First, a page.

Rio Tinto's Hamersley iron ore mine in Western Australia
NEW YORK (
) -- Mining giants have stepped up their battle with the Australian government, which signaled Wednesday that it may revise its contentious plan to tax the so-called "super profits" of resource extractors Down Under.
Aussie Prime Minister Kevin Rudd and his key aides met Wednesday with several top managers from multinational
. The upshot of those talks: nothing, not yet at least.
During the meeting, miners tried once again to pound home their
, which Rudd announced on May 2 to such an uproar that, some observers say, it has endangered his government this election year.
First, miners don't want the levy to apply to mines in operation before the tax goes into effect (slated for 2012, though it still needs to pass through parliament); they want a grandfather clause, in other words.
Miners also want the government to reduce the headline tax rate of 40% on a 6% rate of return. In comments to the press, Australian ministers stood fast on this point, at least for the time being, saying they would be making no such compromise.
The companies also continued to argue that different tax rates and regimes ought to apply to different metals or resources, since important distinctions between them would render a one-size-fits-all plan incoherent, miners say.
In a letter to Australian shareholders Wednesday, Rio Tinto's chairman, Jan du Plessis, played a political card, as the industry has been doing since the tax was announced, saying that nothing less than the future of the nation was at risk.
"Your board has serious concerns about the impact of this proposed new tax," du Plessis wrote, "not only for Rio Tinto and the mining industry, but indeed for the whole of Australia's future economic prosperity."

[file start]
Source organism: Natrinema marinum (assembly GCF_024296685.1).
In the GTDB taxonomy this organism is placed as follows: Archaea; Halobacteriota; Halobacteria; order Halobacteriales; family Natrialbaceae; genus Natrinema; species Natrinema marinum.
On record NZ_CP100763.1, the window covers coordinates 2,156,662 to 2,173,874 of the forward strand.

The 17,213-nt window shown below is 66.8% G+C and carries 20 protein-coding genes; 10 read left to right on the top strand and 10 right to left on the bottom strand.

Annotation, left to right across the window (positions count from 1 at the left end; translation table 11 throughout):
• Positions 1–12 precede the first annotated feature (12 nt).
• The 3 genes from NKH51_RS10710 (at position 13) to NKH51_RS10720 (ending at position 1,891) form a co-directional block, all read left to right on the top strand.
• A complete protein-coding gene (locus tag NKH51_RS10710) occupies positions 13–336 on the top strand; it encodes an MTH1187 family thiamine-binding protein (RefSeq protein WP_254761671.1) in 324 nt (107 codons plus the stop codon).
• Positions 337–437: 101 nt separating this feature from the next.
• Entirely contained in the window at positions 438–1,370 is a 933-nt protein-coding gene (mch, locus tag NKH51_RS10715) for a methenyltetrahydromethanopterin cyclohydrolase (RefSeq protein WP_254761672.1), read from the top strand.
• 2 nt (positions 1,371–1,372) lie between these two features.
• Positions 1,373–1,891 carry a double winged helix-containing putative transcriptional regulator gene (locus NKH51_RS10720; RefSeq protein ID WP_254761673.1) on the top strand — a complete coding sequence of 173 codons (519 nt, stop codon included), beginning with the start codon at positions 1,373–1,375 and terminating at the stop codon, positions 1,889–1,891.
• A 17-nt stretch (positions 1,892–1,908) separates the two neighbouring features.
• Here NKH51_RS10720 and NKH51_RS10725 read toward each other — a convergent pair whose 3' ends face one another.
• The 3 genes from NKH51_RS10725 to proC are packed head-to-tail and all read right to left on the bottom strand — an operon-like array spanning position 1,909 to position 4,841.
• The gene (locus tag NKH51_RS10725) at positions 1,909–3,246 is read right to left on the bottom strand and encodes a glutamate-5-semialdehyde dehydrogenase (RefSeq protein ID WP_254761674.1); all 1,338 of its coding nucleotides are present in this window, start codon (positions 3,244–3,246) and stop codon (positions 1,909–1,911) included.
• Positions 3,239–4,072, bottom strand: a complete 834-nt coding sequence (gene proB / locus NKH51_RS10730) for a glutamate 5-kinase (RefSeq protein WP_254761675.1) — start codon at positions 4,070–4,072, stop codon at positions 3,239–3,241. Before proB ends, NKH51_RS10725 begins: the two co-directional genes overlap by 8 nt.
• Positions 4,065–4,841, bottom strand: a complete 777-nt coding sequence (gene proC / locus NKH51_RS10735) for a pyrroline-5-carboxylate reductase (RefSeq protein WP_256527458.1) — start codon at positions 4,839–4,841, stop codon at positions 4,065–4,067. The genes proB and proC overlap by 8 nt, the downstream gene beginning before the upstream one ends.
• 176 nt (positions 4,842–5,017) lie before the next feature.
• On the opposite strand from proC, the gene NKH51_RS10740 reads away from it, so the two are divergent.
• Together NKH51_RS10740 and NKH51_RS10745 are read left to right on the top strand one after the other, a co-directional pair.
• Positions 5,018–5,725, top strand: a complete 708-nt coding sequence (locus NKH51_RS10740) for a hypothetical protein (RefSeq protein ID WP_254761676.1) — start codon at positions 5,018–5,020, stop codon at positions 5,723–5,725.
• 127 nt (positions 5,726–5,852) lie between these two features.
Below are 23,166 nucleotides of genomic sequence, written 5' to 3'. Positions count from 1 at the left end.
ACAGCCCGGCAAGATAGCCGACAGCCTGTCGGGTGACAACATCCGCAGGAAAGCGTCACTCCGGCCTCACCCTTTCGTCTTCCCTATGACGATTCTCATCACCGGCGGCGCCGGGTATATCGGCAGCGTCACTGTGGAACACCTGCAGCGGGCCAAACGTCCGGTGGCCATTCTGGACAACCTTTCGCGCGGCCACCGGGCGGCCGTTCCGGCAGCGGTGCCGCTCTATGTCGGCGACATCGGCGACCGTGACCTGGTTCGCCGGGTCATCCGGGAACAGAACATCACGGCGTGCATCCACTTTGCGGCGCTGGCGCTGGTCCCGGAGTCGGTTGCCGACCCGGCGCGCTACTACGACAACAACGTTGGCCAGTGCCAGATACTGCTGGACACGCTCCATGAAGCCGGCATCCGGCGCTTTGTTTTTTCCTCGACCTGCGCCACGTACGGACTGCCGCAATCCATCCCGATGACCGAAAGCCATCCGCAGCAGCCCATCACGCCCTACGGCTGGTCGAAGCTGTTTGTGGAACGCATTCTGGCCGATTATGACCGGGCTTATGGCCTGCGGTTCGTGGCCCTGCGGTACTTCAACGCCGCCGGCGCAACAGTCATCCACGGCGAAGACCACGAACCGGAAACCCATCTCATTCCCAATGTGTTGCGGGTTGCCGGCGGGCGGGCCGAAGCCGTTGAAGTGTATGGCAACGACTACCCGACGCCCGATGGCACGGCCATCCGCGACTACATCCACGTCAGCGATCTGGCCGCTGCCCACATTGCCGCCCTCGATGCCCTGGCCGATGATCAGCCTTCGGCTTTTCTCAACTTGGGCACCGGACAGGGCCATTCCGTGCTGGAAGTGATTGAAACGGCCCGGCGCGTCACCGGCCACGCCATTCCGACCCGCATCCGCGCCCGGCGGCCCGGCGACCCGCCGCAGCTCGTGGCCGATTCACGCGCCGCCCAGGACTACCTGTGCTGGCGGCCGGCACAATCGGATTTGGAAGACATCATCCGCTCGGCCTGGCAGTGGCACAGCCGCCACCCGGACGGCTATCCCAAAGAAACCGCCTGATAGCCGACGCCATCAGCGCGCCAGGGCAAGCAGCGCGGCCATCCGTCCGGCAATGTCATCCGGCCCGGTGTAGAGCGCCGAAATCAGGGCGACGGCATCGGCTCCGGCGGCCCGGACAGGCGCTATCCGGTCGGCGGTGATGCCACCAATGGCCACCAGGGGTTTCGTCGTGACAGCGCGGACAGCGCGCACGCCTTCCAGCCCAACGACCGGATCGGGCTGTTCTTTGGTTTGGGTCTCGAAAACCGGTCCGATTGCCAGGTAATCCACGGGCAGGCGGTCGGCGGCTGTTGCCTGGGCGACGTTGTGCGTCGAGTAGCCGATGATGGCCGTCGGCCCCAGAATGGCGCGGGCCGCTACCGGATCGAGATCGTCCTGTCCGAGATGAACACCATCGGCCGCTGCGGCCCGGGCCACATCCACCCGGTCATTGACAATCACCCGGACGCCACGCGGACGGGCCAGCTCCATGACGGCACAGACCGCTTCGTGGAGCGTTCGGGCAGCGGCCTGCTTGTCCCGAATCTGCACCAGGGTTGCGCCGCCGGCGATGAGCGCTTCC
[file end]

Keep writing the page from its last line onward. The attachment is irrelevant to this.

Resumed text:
The tax, du Plessis went on, "has been developed in a vacuum and is divorced from the day-to-day realities of business."
Meanwhile, BHP Billiton's equity received a downgrade Wednesday from
mining analysts in London, who cited valuation relative to peers and sheer diversity -- BHP's sprawling operations mean that it mines just about every kind of metal and mineral that it's possible to mine -- as the chief reasons for the cut. At the moment, the analysts said they believe that a rally will continue in "higher beta stocks" -- that is, mining companies with leverage to one kind of metal, copper especially.
BHP's New York-listed American depositary receipts were trading Wednesday morning at $66.81, down 1.5%. Rio Tinto shares were losing 0.8% to $49.55.
The JPMorgan analysts, who cut their rating on BHP to underweight, struck a cautious, almost fearful note in their 59-page report Wednesday, which tackled the whole of the metals space. It's a sentiment that seems to have become
Though the firm remains bullish, the analysts wrote, "The the risk to this call is the very real and present danger that Q3 this year could see a hard landing in China aligned with peak softness in Western markets."
Translated, China's recent moves to end rampant speculation in its real estate markets and stave off the creation of a dangerous asset bubble will lead to a slower-growing economy in the People's Republic. Because Chinese industry has come to dominate global trade in raw materials, any softening there will without question hurt metals prices.
Combined with the Aussie tax and the European debt crisis, fears of a slower China have contributed to a volatile few weeks in commodities and commodities-linked stocks.
Meanwhile, the ramifications of a piece of domestic policy from a nation on the other side of the planet continued to make global waves.
, for instance, has said that the Aussie mining tax could hurt sales of its giant mining trucks,
reported Tuesday, while the mining-equipment specialist manufacturers,
, both based in Milwaukee, have said the same.
-- Written by Scott Eden in New York
Scott Eden has covered business -- both large and small -- for more than a decade. Prior to joining TheStreet.com, he worked as a features reporter for Dealmaker and Trader Monthly magazines. Before that, he wrote for the Chicago Reader, that city's weekly paper. Early in his career, he was a staff reporter at the Dow Jones News Service. His reporting has appeared in The Wall Street Journal, Men's Journal, the St. Petersburg (Fla.) Times, and the Believer magazine, among other publications. He's also the author of Touchdown Jesus (Simon & Schuster, 2005), a nonfiction book about Notre Dame football fans and the business and politics of big-time college sports. He has degrees from Notre Dame and Washington University in St. Louis.